Magazine article Clinical Psychiatry News

Suicidality Tied to Physical Disability, Pain, Isolation

Magazine article Clinical Psychiatry News

Suicidality Tied to Physical Disability, Pain, Isolation

Article excerpt


NEW ORLEANS -- Suicidal thoughts and actions among the elderly seem to have diverse drivers such as physical disability, pain, and loneliness.

About 6% of those aged 65 years and older expressed a death wish or suicidal behavior, in a large population-based study. That number almost tripled among subjects who had high levels of functional disability, Dr. Margda Waern reported at the annual meeting of the American Association for Geriatric Psychiatry.

Dr. Waern, a psychiatrist at the University of Gothenburg, Sweden, discussed a pooled analysis of the EURODEP study, which examined the relationship between depressive symptoms and physical functioning in 14 cross-sectional European cohorts. EURODEP comprised almost 23,000 respondents aged 65 years and older and has been mined many times since its publication in 2005.

Dr. Waern examined data from 11 of the EURODEP studies, comprising 15,580 subjects. Most of the centers used the Katz Index of Independence in Activities of Daily Living scale to assess physical function. To harmonize the data on functional disability, Dr. Waern instead trichotomized them into no disability, intermediate disability, and high disability. She also examined a broad measure of suicidality--"death wishes"--which she said encompassed the continuum of suicidal thoughts to active ideation.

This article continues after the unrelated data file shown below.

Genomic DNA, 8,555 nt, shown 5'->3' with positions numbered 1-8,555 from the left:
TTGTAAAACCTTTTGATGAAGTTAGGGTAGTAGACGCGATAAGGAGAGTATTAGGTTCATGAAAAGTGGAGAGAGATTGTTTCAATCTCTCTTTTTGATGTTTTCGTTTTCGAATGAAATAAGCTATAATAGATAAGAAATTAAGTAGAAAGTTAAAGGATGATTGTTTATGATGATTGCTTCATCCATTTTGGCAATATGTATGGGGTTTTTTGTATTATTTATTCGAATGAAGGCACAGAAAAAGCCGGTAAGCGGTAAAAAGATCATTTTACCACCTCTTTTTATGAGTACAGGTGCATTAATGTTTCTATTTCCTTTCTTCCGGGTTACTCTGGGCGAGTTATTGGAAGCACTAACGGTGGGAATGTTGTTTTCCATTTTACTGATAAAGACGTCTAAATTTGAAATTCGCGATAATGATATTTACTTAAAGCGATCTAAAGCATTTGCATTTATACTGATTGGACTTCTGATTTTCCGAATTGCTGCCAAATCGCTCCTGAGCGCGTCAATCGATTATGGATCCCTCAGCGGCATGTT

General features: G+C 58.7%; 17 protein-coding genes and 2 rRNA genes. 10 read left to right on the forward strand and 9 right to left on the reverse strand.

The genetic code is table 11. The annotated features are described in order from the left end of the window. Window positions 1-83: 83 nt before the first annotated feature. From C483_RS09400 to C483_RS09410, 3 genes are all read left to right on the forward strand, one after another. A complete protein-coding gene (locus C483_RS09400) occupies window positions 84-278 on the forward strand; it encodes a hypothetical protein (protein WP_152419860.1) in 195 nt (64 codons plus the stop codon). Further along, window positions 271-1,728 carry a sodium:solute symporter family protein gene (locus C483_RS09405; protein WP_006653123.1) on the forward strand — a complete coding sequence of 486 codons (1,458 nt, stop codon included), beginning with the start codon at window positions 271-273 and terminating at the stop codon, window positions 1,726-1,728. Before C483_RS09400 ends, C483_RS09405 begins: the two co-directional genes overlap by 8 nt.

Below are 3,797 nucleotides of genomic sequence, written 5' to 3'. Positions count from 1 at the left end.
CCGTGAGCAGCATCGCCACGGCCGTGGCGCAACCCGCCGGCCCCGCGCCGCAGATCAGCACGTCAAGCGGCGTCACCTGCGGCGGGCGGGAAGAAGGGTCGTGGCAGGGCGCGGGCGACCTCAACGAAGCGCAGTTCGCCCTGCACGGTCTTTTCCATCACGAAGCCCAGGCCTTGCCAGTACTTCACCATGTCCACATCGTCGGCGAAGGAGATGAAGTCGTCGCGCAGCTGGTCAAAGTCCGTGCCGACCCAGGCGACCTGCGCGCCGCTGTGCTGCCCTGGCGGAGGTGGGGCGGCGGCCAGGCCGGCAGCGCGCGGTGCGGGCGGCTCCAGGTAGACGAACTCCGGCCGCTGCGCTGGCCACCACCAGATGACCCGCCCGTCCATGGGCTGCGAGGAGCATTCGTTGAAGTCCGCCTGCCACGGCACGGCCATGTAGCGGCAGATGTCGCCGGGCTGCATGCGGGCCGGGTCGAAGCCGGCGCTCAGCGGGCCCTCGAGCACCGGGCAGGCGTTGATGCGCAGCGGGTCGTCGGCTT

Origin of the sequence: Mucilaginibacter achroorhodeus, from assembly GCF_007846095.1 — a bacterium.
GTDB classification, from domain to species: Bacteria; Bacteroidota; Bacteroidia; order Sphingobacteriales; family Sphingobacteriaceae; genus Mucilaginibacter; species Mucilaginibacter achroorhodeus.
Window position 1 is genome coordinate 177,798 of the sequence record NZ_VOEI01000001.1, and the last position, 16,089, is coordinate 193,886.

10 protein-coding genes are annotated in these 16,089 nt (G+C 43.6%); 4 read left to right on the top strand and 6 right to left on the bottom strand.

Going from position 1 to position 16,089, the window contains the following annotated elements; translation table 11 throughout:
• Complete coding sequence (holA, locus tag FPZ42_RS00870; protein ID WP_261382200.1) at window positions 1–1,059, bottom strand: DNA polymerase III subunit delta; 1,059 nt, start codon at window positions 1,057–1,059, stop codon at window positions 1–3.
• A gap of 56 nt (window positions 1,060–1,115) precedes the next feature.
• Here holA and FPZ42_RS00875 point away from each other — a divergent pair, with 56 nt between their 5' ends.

"We saw what I would call a very nice dose-response relationship between high levels of functional disability and death wishes," she said.

Dr. Waern teased out more detailed data with a multivariate regression model of 11,000 subjects. Functional disability remained a strong independent risk factor. Intermediate disability conferred a 60% increased risk of death wish, and a high level more than doubled the risk (odds ratio, 2.4). Perceived loneliness was a strong independent risk factor, associated with a near tripling, compared with those who did not feel lonely (OR, 2. …

Search by... Author
Show... All Results Primary Sources Peer-reviewed


An unknown error has occurred. Please click the button below to reload the page. If the problem persists, please try again in a little while.